GFM Network News


Cattle can play a key role in maintaining grasslands.

Sustainable beef is working — but don’t let up on the messaging

Pandemic has increased consumer interest in where food comes from, and that’s an opportunity

Does sustainable beef matter in a pandemic? ‘Yes,’ a restaurateur and food distributor said at the virtual Canadian Beef Industry Conference — prompting the two farmers on the panel discussion to call for more co-operation to get the word out on what ranchers are doing for the environment. The public is definitely interested, said Darren […] Read more

Beef industry conference moves online

The fifth edition of the Canadian Beef Industry Conference will be a virtual affair, but the online event will also be free. The Aug. 11-13 conference will have a condensed program with three live sessions per day. Speakers include food trends expert David Hughes (aka Dr. Food) and South Dakota rancher and advocate Amanda Radke. […] Read more


A free virtual conference will take the place of the originally scheduled, in-person conference.

Beef industry conference pushed back until 2021

The in-person version of the Canadian Beef Industry Conference scheduled for Penticton, B.C. this summer has been postponed for a year. “2020 has not gone as planned for any individual, and as an industry the best thing we can do is continue to support one another through these challenging times and remain optimistic about our […] Read more

Ducks Unlimited Canada and the beef sector share the same focus on “water and grass,” says CEO Karla Guyn.

Conservation group backs beef sector

Ducks Unlimited wants people to see cattle as protectors of ‘threatened wetlands and grasslands’

Ducks Unlimited Canada and the beef industry have a lot in common, and can work together to preserve vital grassland habitat, says the organization’s CEO. “For us, our main focus is on water and grass. It’s the same focus for cattle producers as well,” Karla Guyn said in an interview. The relationship between her organization […] Read more


Cattlemen’s Young Leaders’ semi-finalists chosen

Eleven Albertans are among the 24 semi-finalists for this year’s Cattlemen’s Young Leaders program. The program pairs 16 young people with mentors who help them realize their career ambitions in the beef sector. The nine-month-long mentorship focuses on areas ranging from production practices to marketing and advocacy work. The Alberta semi-finalists are Tamara Quas- chnick, […] Read more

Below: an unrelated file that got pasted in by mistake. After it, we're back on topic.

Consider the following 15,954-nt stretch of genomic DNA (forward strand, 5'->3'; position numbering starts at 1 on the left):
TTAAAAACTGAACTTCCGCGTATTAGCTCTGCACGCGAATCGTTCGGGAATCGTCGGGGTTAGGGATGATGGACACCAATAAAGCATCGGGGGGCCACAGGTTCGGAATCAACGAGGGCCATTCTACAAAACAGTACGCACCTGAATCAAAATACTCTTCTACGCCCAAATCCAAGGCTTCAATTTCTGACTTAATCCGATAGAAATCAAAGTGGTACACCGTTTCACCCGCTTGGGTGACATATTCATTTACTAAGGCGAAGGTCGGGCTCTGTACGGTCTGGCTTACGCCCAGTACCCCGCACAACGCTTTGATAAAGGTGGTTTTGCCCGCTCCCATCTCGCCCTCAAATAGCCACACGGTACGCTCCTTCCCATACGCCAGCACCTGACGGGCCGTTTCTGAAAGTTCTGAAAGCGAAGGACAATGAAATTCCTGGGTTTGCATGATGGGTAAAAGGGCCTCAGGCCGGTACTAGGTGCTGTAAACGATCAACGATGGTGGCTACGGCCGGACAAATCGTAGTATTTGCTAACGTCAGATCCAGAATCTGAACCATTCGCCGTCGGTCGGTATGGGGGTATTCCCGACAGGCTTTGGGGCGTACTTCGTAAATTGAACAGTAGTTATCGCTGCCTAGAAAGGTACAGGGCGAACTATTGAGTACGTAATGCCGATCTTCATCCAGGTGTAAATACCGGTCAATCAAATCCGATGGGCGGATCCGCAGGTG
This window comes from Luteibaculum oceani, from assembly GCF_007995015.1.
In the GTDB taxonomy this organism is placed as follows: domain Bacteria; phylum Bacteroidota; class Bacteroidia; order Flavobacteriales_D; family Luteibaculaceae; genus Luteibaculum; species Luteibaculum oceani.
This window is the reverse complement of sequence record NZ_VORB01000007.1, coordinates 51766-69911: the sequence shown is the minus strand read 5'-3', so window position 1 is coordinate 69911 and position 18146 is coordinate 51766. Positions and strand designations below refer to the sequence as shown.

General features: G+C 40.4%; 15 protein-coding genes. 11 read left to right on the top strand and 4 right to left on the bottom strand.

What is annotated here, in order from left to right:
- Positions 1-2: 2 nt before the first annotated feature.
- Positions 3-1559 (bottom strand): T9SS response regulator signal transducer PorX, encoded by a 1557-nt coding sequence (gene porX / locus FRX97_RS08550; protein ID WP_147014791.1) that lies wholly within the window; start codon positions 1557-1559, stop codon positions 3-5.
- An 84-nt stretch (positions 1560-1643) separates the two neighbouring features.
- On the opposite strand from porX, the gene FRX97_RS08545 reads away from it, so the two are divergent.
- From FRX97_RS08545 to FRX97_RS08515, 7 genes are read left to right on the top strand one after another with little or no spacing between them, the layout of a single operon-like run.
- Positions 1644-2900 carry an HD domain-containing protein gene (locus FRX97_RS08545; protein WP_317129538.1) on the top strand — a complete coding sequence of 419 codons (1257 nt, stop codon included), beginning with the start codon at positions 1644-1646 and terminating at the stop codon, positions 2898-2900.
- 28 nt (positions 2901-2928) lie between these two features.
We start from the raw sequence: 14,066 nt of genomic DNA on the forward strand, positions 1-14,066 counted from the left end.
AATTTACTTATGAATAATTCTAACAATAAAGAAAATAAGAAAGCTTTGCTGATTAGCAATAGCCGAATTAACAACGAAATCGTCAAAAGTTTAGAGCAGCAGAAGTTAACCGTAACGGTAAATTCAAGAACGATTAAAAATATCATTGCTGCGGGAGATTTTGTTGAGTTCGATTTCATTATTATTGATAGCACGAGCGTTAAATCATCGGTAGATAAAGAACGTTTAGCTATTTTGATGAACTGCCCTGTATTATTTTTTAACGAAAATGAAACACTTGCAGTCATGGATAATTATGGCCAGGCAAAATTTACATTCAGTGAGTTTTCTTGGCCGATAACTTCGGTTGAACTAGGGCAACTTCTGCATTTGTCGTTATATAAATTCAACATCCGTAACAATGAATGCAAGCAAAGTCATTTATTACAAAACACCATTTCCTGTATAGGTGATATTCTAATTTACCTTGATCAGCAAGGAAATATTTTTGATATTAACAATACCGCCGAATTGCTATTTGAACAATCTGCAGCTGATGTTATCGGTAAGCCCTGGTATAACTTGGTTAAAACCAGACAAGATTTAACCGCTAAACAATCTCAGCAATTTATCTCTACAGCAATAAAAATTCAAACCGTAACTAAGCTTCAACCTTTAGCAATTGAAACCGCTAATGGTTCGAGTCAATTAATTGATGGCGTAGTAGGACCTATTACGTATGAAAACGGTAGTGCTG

Bov-Innovation will offer a session on reducing drought impact through grazing and forage management.

Drugs and drought on the beef agenda

Alternatives to antibiotics and dealing with drought are on the agenda at this year’s Bov-Innovation. The event, part of the Canadian Beef Industry Conference in Calgary in August, will feature Coaldale vet and rancher Steve Hendrick talking about ways to prevent illness and infections. University of Saskatchewan professor, John McKinnon will speak about balancing rations, […] Read more


Beef Industry Conference returns to Calgary in 2019

Hockey and junk science are among the items on the menu at the Canadian Beef Industry Conference, which is returning to Calgary this year. Timothy Caulfield, a University of Alberta professor well known for debunking unfounded health claims, will be one of the keynote speakers. The other is Karl Subban, who grew up in Jamaica […] Read more

Those selected for the CYL program will have a nine-month mentorship with an industry veteran.

Twelve Albertans vying for Cattlemen’s Young Leaders’ spots

The 25 semi-finalists for the 2018-19 edition of Cattlemen’s Young Leaders program have been chosen. There are 12 Albertans among the semi-finalists: Jessica Giles, Jade Marshall, Melissa Downing, Travis Page, Melissa Van Sickle, Delanie Knull, Megan Clifton, Allana Minchau, Hildie Weibe, Max Allingham, Anessa Good and Kyle Lemmer. The final 16 will be chosen after […] Read more


Dr. Kip Lukasiewicz showed how to move cattle without the use of force or props during a session at the Canadian Beef Industry Conference.

Keep calm — and stay on the left — when working cattle

Nebraska veterinarian says the top priority is to demonstrate that people — a.k.a. ‘coyotes’ — are not really a threat


Stay on the left side of cattle and treat them right. That was demonstrated by Dr. Kip Lukasiewicz during a live animal-handling session at the Canadian Beef Industry Conference. “People create the interaction and the guidance,” said the Nebraska veterinarian and consultant who often works with feedlots on animal handling and facility design. What’s important […] Read more

Carcass defects are costly, and much of that cost ultimately works its way back to producers.

There’s lots of money being left on the packing plant floor

Quality defects exceed $60 per head and reducing those losses will boost the bottom line for producers, says expert

National Beef Quality audits prove that Canadian beef is pretty darn good. But they also show that producers could be putting more money in their wallets by reducing defects that show up at the packing plant, says Mark Klassen, director of technical services with the Canadian Cattlemen’s Association. The last audit, conducted in 2010-11, found […] Read more